Queer Motherhood Is A Constant Lesson In What Others Take For Granted
|The Huffington Post 29 Jun 2020 at 22:55|
Sara Graefe is the author of . She’s married to her partner of 14 years, Amanda Oliver, and they live in Vancouver, with their 12-year-old son, who goes by his middle name, Michael.
When I came out in my early twenties, I thought, ‘I will never get married in my lifetime.’ I wanted kids and felt that by coming out, I was kissing that option goodbye. So sometimes, I pinch myself when I look at my life today and think ‘Wow, so much has changed.’
My wife, Amanda, and I first met at a really cheesy, 30+ speed- dating event. We’d both been through a breakup and we had friends who’d pressured us to go and were supposed to meet us there, but then at the last minute they stood us up. Amanda and I had a conversation that was genuine; when it was time to switch and talk with other people, we wanted to just keep talking.
The very next day after speed-dating, we met for brunch. Amanda is genderqueer and butch-presenting. I spotted this sparkly fairy wand in the backseat of her car, and I was surprised, because it wasn’t in keeping with the boyish style. Turns out, she was going to play a fairy godmother at the birthday party of her friend’s kid. It opened up the conversation on our very first date, in a very endearing way, that we both wanted kids.
This was in 2004 and same-sex marriage had just been legalized in B.C. the year before. It was the first time I’d met someone with whom marriage was even a possibility. Queer couples were getting married, and there was a lot of optimism and excitement that hadn’t been there before. So it was an interesting era to fall in love with someone.
When we were ready to become moms, it was clear adoption wasn’t the route for us. Both of us were aware of some issues with closed adoption : You have a kid who doesn’t know their biological parents and can’t ever know more, if they choose to.
We decided to go with assisted reproduction. We talked about having one of our close friends be our sperm donor, but because of logistics we ended up going with a sperm bank where donors were open to being contacted once a child turns 18.
Each donor had an essay as part of their profiles. Some of them were religious, preaching the word of God to our offspring. It turns out, especially in the southern U.S. states, a lot of them donate sperm as an act of service. We’re thinking, “Well, will this person be comfortable if our kids get older and want to contact them? Who can tell.”
The donor we ended up choosing, he did something different: He wrote a letter to the child acknowledging they shared a weird relationship, then lovingly describing who he was and what his own father was like. He had a final line that I’ve quoted in Swelling With Pride: “The fact that your parents cared enough and wanted to have you badly enough to go to the extent they did is very special indeed. This is leaps and bounds further toward being your parents than anything I have done. I hope for the very best for you in life and you will certainly make your parents proud.”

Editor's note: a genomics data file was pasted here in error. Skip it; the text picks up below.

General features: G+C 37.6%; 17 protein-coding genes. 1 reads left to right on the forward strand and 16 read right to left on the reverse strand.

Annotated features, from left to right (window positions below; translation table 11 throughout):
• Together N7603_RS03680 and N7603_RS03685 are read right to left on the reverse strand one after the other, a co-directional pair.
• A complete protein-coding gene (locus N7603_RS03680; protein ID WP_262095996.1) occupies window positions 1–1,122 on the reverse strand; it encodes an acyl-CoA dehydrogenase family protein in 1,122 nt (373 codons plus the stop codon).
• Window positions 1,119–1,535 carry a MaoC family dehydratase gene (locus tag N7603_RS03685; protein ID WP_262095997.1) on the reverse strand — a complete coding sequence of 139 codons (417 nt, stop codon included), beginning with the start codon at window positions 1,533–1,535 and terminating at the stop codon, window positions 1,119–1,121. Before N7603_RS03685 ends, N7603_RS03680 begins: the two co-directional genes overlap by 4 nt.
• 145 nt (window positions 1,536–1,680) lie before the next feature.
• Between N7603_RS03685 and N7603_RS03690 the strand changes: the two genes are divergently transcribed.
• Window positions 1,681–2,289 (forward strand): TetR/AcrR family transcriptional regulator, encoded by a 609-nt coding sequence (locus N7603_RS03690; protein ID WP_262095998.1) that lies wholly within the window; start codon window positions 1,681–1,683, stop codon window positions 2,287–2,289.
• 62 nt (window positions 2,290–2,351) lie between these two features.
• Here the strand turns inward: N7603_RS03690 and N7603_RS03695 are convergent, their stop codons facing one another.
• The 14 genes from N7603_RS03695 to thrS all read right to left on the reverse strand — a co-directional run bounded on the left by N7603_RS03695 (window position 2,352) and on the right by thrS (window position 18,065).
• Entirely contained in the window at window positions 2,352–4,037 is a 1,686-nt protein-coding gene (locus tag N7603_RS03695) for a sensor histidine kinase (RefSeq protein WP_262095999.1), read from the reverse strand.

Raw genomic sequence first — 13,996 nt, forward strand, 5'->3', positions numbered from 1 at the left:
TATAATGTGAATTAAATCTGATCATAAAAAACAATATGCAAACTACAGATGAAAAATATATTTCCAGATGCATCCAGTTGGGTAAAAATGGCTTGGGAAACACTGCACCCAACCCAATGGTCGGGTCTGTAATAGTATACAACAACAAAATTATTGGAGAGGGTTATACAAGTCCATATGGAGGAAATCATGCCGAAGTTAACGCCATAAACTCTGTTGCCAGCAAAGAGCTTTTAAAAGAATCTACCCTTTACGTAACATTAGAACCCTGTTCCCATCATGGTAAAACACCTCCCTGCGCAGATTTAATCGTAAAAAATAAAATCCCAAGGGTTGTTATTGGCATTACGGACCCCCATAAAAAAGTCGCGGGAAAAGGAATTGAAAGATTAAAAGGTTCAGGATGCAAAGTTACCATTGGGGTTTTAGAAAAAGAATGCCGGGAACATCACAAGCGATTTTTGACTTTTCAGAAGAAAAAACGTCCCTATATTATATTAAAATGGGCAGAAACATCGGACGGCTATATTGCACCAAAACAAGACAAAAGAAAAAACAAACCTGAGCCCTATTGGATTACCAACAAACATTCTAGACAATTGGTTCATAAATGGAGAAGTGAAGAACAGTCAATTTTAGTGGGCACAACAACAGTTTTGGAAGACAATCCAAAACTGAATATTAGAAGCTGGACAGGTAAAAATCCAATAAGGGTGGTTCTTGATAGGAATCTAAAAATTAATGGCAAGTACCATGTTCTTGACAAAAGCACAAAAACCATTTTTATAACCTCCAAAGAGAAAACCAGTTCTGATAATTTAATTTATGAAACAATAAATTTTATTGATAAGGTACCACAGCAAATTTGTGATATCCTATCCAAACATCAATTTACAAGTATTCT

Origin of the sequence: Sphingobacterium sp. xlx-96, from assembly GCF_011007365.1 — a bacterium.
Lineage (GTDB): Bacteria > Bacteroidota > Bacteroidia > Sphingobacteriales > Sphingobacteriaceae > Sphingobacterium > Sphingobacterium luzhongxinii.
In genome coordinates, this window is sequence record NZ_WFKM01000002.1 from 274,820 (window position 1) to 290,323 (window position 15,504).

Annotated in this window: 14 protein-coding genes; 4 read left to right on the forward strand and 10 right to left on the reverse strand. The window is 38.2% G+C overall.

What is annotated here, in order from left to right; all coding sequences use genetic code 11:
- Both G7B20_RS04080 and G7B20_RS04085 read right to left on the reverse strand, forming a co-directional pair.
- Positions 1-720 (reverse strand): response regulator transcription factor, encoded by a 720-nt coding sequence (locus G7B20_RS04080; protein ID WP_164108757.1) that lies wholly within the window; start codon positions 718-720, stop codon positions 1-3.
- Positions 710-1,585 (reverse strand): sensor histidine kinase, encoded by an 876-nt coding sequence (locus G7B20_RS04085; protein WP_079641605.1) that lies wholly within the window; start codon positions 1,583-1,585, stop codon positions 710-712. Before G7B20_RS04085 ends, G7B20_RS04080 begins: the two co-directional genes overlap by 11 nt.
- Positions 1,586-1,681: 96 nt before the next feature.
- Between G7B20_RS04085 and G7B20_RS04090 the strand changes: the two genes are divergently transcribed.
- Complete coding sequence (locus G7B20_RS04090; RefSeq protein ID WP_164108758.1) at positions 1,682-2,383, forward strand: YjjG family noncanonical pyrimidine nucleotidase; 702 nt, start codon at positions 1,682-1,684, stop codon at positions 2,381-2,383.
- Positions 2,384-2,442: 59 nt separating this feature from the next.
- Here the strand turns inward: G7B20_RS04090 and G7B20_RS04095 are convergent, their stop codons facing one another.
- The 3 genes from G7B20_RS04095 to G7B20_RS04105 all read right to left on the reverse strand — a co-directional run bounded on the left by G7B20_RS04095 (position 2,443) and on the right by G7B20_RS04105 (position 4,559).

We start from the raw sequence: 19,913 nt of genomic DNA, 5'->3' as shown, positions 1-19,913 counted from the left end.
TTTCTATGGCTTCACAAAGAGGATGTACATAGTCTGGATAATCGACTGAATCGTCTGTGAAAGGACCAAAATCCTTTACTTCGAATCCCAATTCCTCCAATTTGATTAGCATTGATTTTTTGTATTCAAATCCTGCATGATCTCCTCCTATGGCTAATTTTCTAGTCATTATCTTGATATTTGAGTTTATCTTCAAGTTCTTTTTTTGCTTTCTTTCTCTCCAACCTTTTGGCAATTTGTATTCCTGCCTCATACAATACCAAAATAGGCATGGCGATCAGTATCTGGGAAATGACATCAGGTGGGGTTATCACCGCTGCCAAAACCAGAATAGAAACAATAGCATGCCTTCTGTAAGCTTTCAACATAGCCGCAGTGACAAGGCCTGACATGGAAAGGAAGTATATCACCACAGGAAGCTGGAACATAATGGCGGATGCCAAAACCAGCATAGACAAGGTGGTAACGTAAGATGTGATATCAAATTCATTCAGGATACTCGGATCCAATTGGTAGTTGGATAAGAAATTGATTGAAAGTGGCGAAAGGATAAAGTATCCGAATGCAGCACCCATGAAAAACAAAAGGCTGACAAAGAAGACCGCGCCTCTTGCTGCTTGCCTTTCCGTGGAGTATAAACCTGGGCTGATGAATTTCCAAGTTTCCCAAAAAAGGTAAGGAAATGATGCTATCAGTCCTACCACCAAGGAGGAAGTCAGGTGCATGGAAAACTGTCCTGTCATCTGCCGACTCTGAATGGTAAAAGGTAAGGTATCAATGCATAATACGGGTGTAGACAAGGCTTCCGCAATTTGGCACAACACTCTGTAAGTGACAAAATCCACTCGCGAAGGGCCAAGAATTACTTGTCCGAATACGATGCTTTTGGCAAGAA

Pregnancy requires you to interact regularly with the health-care system. It felt like we were suddenly in a very hetero world and we were gatecrashers. I had gestational diabetes and many solo appointments, so the clinic made all sorts of assumptions about my “husband.” Sometimes I would correct people, sometimes I wouldn’t have the energy.
There was a midwife clinic closer to us, but we went with one with several queer midwives on their team. There was never any confusion about who we were as a couple and even the way they talked about our pregnancy, how they talked to Amanda in a way that acknowledged we were both expecting this baby. She felt more included. Because of them, she heard the first heartbeat. Whenever they were in the hospital, we felt more seen.
The most devastating part of the birth experience came after our son, Michael, was born. We had complications, so we were in the hospital for a week. The nurses didn’t get that Amanda was my partner, not just a friend. They kept saying, “She’s such a good friend to be there 24/7 on a crappy mattress.” We corrected them, but it was tricky because of how exhausted we were. I couldn’t breastfeed and they were badmouthing us at the nursing station, saying I must be doing something wrong. That was really hard. But fortunately our midwives lodged a formal complaint. So education happened, but it’s frustrating that we were the test case.
Most of the time, Amanda and I can go about our lives and not give our queerness a second thought. But then there are things that happen in your daily life as a parent that shake you to your foundation.
My kid’s going to high school next year, and he’s applying for some programs. On some forms, they ask for a father’s name. Michael said to me, “Mom, I guess that school’s not very woke.” He ultimately chose not to go to that school.
For Sara Graefe and her family, small reminders like outdated forms are reminders of heteronormativity.
When Amanda’s not with me, in some spaces there is this assumption that I must be straight. When I do out myself, people are so curious, and they’ll ask a lot of questions, like: